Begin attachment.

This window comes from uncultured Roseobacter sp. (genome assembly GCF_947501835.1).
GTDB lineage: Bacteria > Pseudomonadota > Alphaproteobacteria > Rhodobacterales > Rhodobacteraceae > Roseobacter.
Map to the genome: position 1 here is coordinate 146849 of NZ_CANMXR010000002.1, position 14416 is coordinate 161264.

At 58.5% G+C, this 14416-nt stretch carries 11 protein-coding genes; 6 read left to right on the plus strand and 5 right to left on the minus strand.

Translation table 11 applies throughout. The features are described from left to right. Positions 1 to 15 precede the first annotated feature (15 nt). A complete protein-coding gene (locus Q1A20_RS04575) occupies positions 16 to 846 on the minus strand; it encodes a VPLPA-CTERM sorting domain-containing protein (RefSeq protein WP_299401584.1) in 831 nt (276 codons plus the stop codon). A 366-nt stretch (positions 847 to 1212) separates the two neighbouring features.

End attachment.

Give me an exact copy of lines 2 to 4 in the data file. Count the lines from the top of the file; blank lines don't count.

GTDB lineage: Bacteria > Pseudomonadota > Alphaproteobacteria > Rhodobacterales > Rhodobacteraceae > Roseobacter.
Map to the genome: position 1 here is coordinate 146849 of NZ_CANMXR010000002.1, position 14416 is coordinate 161264.

At 58.5% G+C, this 14416-nt stretch carries 11 protein-coding genes; 6 read left to right on the plus strand and 5 right to left on the minus strand.